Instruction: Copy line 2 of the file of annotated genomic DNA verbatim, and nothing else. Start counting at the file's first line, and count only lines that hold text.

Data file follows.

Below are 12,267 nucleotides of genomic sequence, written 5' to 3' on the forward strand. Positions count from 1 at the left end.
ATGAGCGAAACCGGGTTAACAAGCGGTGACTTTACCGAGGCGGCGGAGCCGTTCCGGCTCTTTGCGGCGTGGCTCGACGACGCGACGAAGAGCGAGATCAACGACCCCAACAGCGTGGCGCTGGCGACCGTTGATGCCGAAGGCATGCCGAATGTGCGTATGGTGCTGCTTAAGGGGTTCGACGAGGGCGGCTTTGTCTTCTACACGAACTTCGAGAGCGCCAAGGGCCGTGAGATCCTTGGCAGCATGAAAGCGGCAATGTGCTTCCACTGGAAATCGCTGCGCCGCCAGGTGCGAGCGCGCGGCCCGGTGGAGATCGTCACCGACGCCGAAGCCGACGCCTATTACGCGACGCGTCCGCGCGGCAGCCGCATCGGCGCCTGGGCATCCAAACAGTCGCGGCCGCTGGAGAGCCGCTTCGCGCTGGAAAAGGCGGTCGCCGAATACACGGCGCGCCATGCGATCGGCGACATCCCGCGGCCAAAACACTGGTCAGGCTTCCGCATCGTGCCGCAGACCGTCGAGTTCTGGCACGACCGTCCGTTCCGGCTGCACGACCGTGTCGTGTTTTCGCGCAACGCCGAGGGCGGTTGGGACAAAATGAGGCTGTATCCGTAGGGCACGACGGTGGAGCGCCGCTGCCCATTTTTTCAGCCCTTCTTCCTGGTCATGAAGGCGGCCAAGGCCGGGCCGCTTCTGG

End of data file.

ATGAGCGAAACCGGGTTAACAAGCGGTGACTTTACCGAGGCGGCGGAGCCGTTCCGGCTCTTTGCGGCGTGGCTCGACGACGCGACGAAGAGCGAGATCAACGACCCCAACAGCGTGGCGCTGGCGACCGTTGATGCCGAAGGCATGCCGAATGTGCGTATGGTGCTGCTTAAGGGGTTCGACGAGGGCGGCTTTGTCTTCTACACGAACTTCGAGAGCGCCAAGGGCCGTGAGATCCTTGGCAGCATGAAAGCGGCAATGTGCTTCCACTGGAAATCGCTGCGCCGCCAGGTGCGAGCGCGCGGCCCGGTGGAGATCGTCACCGACGCCGAAGCCGACGCCTATTACGCGACGCGTCCGCGCGGCAGCCGCATCGGCGCCTGGGCATCCAAACAGTCGCGGCCGCTGGAGAGCCGCTTCGCGCTGGAAAAGGCGGTCGCCGAATACACGGCGCGCCATGCGATCGGCGACATCCCGCGGCCAAAACACTGGTCAGGCTTCCGCATCGTGCCGCAGACCGTCGAGTTCTGGCACGACCGTCCGTTCCGGCTGCACGACCGTGTCGTGTTTTCGCGCAACGCCGAGGGCGGTTGGGACAAAATGAGGCTGTATCCGTAGGGCACGACGGTGGAGCGCCGCTGCCCATTTTTTCAGCCCTTCTTCCTGGTCATGAAGGCGGCCAAGGCCGGGCCGCTTCTGG